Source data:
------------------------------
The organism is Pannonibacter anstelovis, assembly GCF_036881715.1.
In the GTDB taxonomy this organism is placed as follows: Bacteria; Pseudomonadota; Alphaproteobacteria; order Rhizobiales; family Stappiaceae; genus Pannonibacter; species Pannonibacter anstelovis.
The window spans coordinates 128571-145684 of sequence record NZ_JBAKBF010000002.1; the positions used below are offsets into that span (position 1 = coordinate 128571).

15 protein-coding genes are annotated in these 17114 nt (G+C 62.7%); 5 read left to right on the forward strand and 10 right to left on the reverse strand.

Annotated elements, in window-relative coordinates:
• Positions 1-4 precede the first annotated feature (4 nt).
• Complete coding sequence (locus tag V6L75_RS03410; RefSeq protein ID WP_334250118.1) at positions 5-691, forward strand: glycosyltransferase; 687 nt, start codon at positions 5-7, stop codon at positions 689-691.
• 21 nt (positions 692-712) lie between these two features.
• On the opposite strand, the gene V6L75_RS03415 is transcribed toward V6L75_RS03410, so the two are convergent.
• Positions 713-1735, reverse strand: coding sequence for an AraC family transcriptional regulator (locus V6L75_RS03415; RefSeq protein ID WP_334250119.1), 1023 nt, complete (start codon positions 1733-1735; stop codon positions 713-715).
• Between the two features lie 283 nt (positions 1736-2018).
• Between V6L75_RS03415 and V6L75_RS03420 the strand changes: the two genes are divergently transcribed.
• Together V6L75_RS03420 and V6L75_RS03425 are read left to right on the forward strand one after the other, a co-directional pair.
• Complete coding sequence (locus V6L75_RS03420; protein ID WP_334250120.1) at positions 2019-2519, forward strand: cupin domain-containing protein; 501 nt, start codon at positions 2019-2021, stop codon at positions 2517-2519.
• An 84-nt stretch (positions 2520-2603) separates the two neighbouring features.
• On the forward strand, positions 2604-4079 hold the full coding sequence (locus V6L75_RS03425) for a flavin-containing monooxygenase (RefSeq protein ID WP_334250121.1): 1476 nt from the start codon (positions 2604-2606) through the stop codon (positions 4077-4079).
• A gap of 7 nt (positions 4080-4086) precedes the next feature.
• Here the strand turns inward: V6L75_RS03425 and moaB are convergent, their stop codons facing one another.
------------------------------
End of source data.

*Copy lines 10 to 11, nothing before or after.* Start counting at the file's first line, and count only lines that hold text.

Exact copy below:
• Positions 713-1735, reverse strand: coding sequence for an AraC family transcriptional regulator (locus V6L75_RS03415; RefSeq protein ID WP_334250119.1), 1023 nt, complete (start codon positions 1733-1735; stop codon positions 713-715).
• Between the two features lie 283 nt (positions 1736-2018).